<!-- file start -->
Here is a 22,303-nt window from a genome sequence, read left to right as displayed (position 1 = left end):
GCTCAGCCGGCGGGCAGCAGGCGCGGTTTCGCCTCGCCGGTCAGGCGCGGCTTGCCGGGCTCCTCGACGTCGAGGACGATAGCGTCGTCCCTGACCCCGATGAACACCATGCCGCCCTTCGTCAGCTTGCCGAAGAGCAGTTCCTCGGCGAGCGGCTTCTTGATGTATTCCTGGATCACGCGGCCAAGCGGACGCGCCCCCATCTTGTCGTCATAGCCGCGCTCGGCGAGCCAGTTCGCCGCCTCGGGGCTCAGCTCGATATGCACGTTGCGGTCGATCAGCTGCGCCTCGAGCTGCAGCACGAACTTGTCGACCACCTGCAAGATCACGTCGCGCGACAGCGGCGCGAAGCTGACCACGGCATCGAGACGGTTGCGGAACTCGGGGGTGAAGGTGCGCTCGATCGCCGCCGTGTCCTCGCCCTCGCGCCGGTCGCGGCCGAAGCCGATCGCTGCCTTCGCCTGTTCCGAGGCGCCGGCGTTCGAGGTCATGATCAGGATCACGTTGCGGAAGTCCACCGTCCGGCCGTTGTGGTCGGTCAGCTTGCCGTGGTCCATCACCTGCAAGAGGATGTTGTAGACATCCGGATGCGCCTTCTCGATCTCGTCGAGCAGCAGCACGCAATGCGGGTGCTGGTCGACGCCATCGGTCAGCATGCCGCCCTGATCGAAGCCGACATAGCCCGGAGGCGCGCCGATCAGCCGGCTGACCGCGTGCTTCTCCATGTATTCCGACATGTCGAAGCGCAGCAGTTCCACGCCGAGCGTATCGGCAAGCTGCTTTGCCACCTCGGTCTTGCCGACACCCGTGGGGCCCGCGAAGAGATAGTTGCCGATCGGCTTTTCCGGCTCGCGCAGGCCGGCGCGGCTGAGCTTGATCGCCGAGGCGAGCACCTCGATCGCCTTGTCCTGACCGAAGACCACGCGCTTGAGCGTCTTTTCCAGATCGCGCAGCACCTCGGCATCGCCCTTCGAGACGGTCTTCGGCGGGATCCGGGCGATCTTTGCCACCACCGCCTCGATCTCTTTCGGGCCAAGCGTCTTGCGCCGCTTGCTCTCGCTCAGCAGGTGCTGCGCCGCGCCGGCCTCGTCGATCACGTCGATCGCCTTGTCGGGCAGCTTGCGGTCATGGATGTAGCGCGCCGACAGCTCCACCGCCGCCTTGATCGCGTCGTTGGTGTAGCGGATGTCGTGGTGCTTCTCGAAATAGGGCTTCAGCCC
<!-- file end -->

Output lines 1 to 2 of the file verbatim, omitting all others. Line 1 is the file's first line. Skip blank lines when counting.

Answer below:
Here is a 22,303-nt window from a genome sequence, read left to right as displayed (position 1 = left end):
GCTCAGCCGGCGGGCAGCAGGCGCGGTTTCGCCTCGCCGGTCAGGCGCGGCTTGCCGGGCTCCTCGACGTCGAGGACGATAGCGTCGTCCCTGACCCCGATGAACACCATGCCGCCCTTCGTCAGCTTGCCGAAGAGCAGTTCCTCGGCGAGCGGCTTCTTGATGTATTCCTGGATCACGCGGCCAAGCGGACGCGCCCCCATCTTGTCGTCATAGCCGCGCTCGGCGAGCCAGTTCGCCGCCTCGGGGCTCAGCTCGATATGCACGTTGCGGTCGATCAGCTGCGCCTCGAGCTGCAGCACGAACTTGTCGACCACCTGCAAGATCACGTCGCGCGACAGCGGCGCGAAGCTGACCACGGCATCGAGACGGTTGCGGAACTCGGGGGTGAAGGTGCGCTCGATCGCCGCCGTGTCCTCGCCCTCGCGCCGGTCGCGGCCGAAGCCGATCGCTGCCTTCGCCTGTTCCGAGGCGCCGGCGTTCGAGGTCATGATCAGGATCACGTTGCGGAAGTCCACCGTCCGGCCGTTGTGGTCGGTCAGCTTGCCGTGGTCCATCACCTGCAAGAGGATGTTGTAGACATCCGGATGCGCCTTCTCGATCTCGTCGAGCAGCAGCACGCAATGCGGGTGCTGGTCGACGCCATCGGTCAGCATGCCGCCCTGATCGAAGCCGACATAGCCCGGAGGCGCGCCGATCAGCCGGCTGACCGCGTGCTTCTCCATGTATTCCGACATGTCGAAGCGCAGCAGTTCCACGCCGAGCGTATCGGCAAGCTGCTTTGCCACCTCGGTCTTGCCGACACCCGTGGGGCCCGCGAAGAGATAGTTGCCGATCGGCTTTTCCGGCTCGCGCAGGCCGGCGCGGCTGAGCTTGATCGCCGAGGCGAGCACCTCGATCGCCTTGTCCTGACCGAAGACCACGCGCTTGAGCGTCTTTTCCAGATCGCGCAGCACCTCGGCATCGCCCTTCGAGACGGTCTTCGGCGGGATCCGGGCGATCTTTGCCACCACCGCCTCGATCTCTTTCGGGCCAAGCGTCTTGCGCCGCTTGCTCTCGCTCAGCAGGTGCTGCGCCGCGCCGGCCTCGTCGATCACGTCGATCGCCTTGTCGGGCAGCTTGCGGTCATGGATGTAGCGCGCCGACAGCTCCACCGCCGCCTTGATCGCGTCGTTGGTGTAGCGGATGTCGTGGTGCTTCTCGAAATAGGGCTTCAGCCC